Franchise Business Plan
The franchise business plan is a communication tool to inform and influence the reader towards some action - providing a loan, extending credit or investing in your business.
Before investing your time and money into becoming a franchisee, create a detailed business plan that specifically defines your business, identifies the goals of the business, and includes a balance sheet and cash flow analysis.
The best franchise business plan is a living document - meaning that you continually update it. It also is creative, reflects your enthusiasm, and carries solid information.
Franchise-based business planning and financial forecasting
Opening a franchise-based business requires a significant financial investment to buy the franchise and establish your business.
Regardless of the money lender/investor, whether it be a financial institution, a friend, or a relative, anyone before considering to provide you with funds will want to know something about your business and how you plan to operate it.
Develop a detailed franchise business plan
Create your detailed business plan as soon as you decide what type of franchise business you want to get into and before you sign any franchise agreement. You should work closely with an accountant for the financial portion of the plan.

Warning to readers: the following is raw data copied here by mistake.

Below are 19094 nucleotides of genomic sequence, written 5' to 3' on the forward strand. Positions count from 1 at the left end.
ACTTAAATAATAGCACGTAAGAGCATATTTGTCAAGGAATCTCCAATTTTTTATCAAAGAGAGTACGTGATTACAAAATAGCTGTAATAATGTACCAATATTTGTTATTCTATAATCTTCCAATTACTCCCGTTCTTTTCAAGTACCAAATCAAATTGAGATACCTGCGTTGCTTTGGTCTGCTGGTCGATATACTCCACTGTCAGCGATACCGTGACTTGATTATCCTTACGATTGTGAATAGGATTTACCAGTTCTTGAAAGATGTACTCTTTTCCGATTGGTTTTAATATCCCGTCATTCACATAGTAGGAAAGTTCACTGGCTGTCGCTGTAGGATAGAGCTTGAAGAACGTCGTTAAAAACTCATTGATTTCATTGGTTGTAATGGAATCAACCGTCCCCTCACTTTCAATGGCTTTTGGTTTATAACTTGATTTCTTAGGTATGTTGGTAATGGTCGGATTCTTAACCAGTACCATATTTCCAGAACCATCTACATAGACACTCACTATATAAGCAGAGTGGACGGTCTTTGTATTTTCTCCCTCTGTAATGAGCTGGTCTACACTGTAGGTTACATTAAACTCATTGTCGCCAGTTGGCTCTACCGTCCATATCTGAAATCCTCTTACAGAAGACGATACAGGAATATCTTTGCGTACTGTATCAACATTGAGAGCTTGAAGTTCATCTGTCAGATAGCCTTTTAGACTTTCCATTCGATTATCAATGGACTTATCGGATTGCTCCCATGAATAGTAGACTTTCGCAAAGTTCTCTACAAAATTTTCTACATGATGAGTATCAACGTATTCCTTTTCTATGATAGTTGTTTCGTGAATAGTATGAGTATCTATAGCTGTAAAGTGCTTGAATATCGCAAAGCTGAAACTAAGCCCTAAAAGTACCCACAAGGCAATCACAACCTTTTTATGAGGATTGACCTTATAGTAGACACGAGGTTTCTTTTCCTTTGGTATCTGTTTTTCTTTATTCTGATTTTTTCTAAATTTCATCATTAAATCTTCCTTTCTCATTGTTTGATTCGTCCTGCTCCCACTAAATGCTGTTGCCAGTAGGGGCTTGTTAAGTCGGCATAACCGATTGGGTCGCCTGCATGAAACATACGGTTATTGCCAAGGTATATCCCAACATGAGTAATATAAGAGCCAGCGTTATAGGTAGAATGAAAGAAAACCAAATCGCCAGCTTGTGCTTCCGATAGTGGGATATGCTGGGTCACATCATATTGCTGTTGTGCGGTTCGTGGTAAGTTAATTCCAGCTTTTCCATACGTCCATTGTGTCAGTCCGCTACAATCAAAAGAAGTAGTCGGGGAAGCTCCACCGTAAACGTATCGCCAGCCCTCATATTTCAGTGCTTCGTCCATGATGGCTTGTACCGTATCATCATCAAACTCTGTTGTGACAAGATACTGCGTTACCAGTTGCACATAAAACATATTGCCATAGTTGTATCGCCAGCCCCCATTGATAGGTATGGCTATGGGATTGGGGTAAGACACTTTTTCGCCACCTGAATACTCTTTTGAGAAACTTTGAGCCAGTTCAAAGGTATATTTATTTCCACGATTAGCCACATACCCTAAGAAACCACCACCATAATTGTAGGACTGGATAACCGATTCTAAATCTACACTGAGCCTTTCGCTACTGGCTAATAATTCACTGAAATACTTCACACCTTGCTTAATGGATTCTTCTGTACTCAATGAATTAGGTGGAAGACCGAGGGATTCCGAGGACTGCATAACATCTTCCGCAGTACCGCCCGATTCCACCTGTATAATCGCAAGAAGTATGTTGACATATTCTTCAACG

Many franchisors offer a template for creating a customized business plan specifically for the type of franchise-based business you’re planning to start. Be sure to utilize whatever resources or tools the franchisor makes available to ensure your business plan is comprehensive, accurate, and realistic, based on the type of business you’re planning to operate.
If you hire an attorney and/or accountant to create your franchise business plan, ask him or her for their input. Many, but not all, have experience preparing business plans and can offer valuable advice.
After you have a plan, follow it - don’t file it away. Update it as you learn more.
Why create a franchise business plan?
You should create a franchise business plan for a number of reasons. Some of those reasons include:
Your own thinking process is solidified through the planning process. The planning outline leads you through a series of questions and issues that you may have forgotten about when just thinking about your business. Remember that you are an investor in your own business. You are the first person who must be convinced of the validity of your business concept.
Your bank or lender will need to be convinced of the viability of your business, or your business expansion. The business plan is a communication tool. Inform and influence the reader towards some action-providing a loan, extending credit or investing in your business.
Your franchise business plan provides some guideposts in running your business. You will set goals and then, once you are in business, you can measure those goals against the actual performance. Goals should be specific, measurable, achievable, realistic, and time limited---SMART.